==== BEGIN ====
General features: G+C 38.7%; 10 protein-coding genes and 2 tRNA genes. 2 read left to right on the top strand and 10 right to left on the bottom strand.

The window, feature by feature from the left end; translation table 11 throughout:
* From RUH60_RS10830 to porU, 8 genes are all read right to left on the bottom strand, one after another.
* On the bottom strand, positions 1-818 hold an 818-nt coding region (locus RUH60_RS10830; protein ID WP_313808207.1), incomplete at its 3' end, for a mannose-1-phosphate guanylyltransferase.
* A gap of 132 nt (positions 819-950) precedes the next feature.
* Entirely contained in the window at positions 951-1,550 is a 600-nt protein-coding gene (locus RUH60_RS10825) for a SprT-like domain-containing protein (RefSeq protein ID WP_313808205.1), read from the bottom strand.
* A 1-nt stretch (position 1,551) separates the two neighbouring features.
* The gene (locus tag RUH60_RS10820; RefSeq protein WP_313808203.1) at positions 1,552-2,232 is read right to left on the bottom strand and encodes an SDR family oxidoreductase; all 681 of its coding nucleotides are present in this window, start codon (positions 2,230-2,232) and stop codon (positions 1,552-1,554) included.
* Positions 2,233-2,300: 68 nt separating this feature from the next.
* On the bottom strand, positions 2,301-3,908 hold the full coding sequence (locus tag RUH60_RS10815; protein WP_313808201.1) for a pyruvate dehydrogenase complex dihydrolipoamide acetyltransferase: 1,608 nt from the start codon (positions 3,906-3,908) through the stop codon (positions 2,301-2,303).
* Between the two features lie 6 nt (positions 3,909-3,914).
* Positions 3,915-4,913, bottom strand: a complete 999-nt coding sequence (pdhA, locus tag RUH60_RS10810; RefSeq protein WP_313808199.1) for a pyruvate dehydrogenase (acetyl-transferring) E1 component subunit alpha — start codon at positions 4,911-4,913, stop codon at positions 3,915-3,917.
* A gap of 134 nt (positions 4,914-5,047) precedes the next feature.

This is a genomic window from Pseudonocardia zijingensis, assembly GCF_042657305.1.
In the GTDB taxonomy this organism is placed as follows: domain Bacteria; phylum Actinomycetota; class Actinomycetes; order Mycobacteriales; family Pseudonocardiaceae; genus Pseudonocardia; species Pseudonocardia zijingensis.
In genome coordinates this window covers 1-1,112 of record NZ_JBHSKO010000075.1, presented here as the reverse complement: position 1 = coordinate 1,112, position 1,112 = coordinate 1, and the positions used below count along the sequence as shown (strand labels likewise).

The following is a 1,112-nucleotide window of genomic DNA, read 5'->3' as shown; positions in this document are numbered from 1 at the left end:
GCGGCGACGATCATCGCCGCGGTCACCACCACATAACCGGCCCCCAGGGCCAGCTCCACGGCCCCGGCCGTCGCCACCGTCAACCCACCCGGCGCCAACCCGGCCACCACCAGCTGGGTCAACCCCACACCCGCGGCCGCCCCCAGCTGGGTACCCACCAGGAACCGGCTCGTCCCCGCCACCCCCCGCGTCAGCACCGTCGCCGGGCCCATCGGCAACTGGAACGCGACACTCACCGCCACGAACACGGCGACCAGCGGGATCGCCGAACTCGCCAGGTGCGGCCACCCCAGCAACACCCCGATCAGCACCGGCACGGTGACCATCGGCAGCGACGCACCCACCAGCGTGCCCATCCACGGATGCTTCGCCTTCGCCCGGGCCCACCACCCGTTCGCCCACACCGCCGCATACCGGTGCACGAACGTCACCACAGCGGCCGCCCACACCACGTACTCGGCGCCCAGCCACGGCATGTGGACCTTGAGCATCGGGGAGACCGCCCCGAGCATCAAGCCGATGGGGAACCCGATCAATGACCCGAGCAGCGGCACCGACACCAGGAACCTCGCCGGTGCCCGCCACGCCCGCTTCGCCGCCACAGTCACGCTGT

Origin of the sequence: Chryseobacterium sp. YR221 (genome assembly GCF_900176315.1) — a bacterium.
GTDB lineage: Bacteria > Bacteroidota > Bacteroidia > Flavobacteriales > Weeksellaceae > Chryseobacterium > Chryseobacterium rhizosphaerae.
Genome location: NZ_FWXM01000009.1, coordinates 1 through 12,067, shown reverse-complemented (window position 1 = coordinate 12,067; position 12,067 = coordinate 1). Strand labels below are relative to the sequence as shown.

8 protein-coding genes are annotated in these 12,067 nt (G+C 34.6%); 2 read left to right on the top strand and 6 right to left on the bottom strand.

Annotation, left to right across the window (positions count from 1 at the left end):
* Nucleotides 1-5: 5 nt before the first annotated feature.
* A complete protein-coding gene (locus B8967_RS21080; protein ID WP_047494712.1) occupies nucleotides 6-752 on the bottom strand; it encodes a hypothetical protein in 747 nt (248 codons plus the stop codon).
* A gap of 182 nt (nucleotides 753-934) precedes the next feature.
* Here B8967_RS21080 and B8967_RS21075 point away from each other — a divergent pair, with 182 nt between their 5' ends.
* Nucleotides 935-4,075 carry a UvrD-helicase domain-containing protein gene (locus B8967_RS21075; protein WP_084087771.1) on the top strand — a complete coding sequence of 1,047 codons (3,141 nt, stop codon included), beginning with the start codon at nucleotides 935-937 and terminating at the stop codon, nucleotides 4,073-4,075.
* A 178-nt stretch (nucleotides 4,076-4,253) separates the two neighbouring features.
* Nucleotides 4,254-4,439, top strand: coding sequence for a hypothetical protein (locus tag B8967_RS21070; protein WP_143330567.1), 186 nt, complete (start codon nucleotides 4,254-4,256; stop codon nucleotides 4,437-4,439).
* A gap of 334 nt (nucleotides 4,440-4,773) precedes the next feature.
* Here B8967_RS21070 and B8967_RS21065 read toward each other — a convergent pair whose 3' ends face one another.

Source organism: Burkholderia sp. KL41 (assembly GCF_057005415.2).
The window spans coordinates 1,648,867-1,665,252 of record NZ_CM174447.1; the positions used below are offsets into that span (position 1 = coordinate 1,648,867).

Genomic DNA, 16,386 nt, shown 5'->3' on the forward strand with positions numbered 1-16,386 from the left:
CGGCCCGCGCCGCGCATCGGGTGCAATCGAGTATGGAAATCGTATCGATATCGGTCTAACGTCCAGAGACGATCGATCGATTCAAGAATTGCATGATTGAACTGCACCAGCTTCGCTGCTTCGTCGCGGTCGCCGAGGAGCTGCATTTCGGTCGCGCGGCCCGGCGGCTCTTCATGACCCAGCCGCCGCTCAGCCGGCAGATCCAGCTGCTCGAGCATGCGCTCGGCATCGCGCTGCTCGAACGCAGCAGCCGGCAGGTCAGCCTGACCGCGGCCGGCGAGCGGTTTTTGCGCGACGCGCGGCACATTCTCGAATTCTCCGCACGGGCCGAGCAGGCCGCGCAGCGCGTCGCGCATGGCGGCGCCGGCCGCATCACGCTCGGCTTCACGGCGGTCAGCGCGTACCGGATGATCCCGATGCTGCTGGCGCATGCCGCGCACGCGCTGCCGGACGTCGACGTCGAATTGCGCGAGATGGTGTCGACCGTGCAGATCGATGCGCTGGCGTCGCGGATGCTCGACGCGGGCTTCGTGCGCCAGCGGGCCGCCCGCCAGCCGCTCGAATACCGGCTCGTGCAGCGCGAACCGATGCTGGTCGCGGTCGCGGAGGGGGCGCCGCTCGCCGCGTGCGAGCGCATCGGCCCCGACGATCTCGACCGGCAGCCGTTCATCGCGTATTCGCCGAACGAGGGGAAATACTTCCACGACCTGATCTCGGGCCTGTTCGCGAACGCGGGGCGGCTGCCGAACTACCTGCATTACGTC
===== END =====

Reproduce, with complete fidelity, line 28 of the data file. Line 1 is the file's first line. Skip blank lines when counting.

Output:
* Nucleotides 935-4,075 carry a UvrD-helicase domain-containing protein gene (locus B8967_RS21075; protein WP_084087771.1) on the top strand — a complete coding sequence of 1,047 codons (3,141 nt, stop codon included), beginning with the start codon at nucleotides 935-937 and terminating at the stop codon, nucleotides 4,073-4,075.